At this time, Messianic Judaism has not been officially accepted in Israel as Jewish. Those who come to us of Jewish descent, having already undergone Brit Milah (circumcision), have no need to convert to Judaism because they are already Jewish. This document has no application to those already considered to be Jewish. Non-Jewish persons wishing to convert to Judaism should consider the reasons they want to convert.
Here are the two most frequently given reasons for converting to Judaism. Within the two reasons, there may be other motives as well.
- To make aliyah (the right to move home to Israel)
- To adopt the faith and customs of a Jew
For those wishing to make aliyah, we offer no solutions at this time. A procedure for conversion is being drafted by the Messianic Jewish Alliance of America and the Union of Messianic Jewish Congregations in hopes of one day being accepted as an authorized agent by the Israeli government, when considering questions of aliyah.
To adopt the faith and customs of a Jew is a complex matter to resolve. Jews have been persecuted throughout history, so one must consider the price to be paid for such a decision. You must ask yourself, “Is it worth the price?” Another point to consider is your “religious” background. If you are from the Christian community, several things must be considered. As a believer in Messiah Jesus, will you have to give up many beliefs in Him to convert? Is conversion really necessary? What would be gained by conversion? Will it change my relationship to G-d? What will my relatives think?
Once a person has considered the price and still chooses to convert, they must undergo an extensive educational process to catch up on over four thousand years of tradition. This is why we at Zion do not take such decisions lightly. Every person must decide personally whether or not to convert. Additionally, we do not try to talk people into converting to Judaism. More often, we try to talk them out of it.
NOTICE! It is not necessary to convert to Judaism to participate in Zion. If you are a gentile and have a desire to learn about Judaism and want to worship with us on the Sabbath in a Jewish environment, you will be welcomed. Yeshua said, "My house shall be called a 'House of Prayer for all people.' "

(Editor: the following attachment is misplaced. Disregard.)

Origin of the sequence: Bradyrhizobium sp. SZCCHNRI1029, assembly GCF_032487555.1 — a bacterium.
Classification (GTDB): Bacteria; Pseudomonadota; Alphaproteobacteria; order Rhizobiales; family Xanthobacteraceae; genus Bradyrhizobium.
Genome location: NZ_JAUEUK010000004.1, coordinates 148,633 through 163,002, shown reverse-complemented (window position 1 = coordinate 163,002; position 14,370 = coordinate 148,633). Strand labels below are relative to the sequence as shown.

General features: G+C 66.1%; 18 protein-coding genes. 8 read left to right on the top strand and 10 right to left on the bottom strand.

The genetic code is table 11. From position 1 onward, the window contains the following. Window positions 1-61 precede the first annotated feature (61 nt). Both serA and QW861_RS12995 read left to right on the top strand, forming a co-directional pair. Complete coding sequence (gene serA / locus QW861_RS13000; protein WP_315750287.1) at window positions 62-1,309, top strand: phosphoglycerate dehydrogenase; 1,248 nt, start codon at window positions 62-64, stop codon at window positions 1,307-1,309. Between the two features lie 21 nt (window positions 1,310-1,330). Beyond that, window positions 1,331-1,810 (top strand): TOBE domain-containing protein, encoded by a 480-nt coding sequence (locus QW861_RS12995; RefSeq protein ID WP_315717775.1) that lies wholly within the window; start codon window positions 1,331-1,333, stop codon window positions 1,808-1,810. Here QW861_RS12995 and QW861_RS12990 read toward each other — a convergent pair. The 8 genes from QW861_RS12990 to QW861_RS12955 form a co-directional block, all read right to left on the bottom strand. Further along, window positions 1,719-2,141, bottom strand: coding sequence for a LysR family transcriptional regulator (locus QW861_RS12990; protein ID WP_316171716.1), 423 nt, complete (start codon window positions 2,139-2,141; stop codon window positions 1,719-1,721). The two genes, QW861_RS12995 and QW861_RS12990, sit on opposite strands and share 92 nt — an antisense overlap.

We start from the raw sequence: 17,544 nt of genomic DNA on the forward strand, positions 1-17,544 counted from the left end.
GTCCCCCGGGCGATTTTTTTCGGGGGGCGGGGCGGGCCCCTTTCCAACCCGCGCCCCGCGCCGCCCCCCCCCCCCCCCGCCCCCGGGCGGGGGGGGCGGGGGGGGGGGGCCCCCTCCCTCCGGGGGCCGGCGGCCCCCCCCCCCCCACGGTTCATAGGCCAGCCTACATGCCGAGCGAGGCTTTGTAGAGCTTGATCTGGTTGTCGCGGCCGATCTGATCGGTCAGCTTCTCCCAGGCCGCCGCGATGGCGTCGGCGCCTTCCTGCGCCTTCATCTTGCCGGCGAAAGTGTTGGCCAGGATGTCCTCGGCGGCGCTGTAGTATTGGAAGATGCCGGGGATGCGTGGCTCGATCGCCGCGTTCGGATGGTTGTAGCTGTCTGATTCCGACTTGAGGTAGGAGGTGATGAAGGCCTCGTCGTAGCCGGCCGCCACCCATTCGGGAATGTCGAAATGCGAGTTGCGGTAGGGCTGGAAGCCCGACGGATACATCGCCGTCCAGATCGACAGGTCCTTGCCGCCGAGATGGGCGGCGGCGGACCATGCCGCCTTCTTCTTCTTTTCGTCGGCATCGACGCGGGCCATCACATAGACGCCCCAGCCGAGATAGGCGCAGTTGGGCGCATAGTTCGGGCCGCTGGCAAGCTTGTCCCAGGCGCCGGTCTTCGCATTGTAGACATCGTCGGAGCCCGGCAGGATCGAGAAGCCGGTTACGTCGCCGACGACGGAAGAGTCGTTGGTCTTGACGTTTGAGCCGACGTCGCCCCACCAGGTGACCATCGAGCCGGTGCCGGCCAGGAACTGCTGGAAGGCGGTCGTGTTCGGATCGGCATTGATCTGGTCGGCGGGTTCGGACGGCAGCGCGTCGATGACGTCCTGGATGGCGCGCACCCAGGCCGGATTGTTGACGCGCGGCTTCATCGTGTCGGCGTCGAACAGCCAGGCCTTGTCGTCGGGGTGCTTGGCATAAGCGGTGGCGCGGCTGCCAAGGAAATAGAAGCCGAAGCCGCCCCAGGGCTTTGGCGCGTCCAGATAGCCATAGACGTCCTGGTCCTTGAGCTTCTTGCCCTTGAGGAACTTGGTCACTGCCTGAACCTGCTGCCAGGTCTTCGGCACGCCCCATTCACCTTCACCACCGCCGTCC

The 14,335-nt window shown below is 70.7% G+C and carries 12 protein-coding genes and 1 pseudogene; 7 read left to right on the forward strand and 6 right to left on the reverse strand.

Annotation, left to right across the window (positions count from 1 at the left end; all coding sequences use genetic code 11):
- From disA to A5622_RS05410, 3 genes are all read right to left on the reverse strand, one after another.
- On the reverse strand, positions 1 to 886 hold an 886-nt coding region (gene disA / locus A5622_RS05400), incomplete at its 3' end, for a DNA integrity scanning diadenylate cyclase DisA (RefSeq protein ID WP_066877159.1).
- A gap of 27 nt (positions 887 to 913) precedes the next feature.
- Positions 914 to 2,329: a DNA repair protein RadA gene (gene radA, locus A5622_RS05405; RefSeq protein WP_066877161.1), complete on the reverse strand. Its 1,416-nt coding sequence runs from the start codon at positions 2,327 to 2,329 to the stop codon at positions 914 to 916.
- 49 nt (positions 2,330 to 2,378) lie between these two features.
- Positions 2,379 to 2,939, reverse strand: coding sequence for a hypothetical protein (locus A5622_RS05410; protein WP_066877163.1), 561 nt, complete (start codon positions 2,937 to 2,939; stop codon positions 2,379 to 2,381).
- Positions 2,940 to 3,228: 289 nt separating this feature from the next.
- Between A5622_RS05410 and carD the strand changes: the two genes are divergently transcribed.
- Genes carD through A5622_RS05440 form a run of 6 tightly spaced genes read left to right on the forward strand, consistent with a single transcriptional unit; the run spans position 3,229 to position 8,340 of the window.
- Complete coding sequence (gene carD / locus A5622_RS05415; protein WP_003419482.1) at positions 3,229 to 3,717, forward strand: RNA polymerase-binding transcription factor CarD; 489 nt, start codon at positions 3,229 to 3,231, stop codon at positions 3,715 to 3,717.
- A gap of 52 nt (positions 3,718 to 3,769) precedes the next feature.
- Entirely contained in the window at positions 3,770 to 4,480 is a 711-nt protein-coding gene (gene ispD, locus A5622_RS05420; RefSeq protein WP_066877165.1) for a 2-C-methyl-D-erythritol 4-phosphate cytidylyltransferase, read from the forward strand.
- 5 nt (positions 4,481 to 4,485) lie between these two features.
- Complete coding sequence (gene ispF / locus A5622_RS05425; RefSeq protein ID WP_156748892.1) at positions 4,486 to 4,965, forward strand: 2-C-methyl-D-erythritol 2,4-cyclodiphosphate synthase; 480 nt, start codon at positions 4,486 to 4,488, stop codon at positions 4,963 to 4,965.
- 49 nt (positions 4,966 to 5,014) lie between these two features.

What then does one do when he/she decides to convert for reasons other than aliyah? We have developed a conversion procedure, that is primarily the traditional requirements from the Jewish community, and things that we feel are important, based on the Torah. The process is as follows:
- Attend Sabbath services weekly
- Attend one training class every week during the conversion period
- Learn the Alefbet; i.e., to sound out Hebrew prayers
- Learn Jewish history (Classes are available for this)
- Learn and practice Jewish customs, traditions and holidays
- Commit to this “way of life” and community
- Males to undergo brit milah (circumcision for covenant)
Upon completion of the other requirements, participants are to immerse in mikveh. This is not done in a bathtub, swimming pool, or indoor "baptismal". At Zion we use Barton Creek Pool, which is the closest thing we have to a kosher mikveh and is used, by several of the other synagogues in our area, for a conversion mikveh.
The final step is to have a bar/bat mitzvah ceremony. This is to demonstrate your skills in and acceptance of Jewish lifestyle.
This procedure is required by general consensus, but we are not an authorized agency. For now, those who complete the steps mentioned above through any Jewish or Messianic Jewish organization will be accepted in Zion as Jewish, but you must be approved by traditional Jewish agencies to make aliyah. One of their requirements may be to reject belief in Yeshua as Messiah. We find this to be an unacceptable requirement. Why? We have several good reasons. For more information or class schedules, please call our office: (512) 452-8700
One final note would be that converting to Judaism makes one Jewish in every sense of the word, but being Jewish is much more than just undergoing a conversion process. Judaism is an experience that grows over the years. Traditions do not become traditions until they are practiced over time. All traditions begin at some point. For a Jewish child, his or her traditions may have started with mother, grandmother, great grandmother, or even with the patriarchs. With each generation the tradition becomes more set and meaningful. You can practice Jewish customs, making them your traditions, so that your succeeding generations will have a rich heritage to call their own, without converting to Judaism. If you are a Christian and have a desire in your heart to become "Jewish,” I would submit to you that you are already grafted into the great "tree" of Abraham that is written of in Romans the11th chapter. Practice the customs and traditions of a Jew and you will have the majority or all of what you are seeking.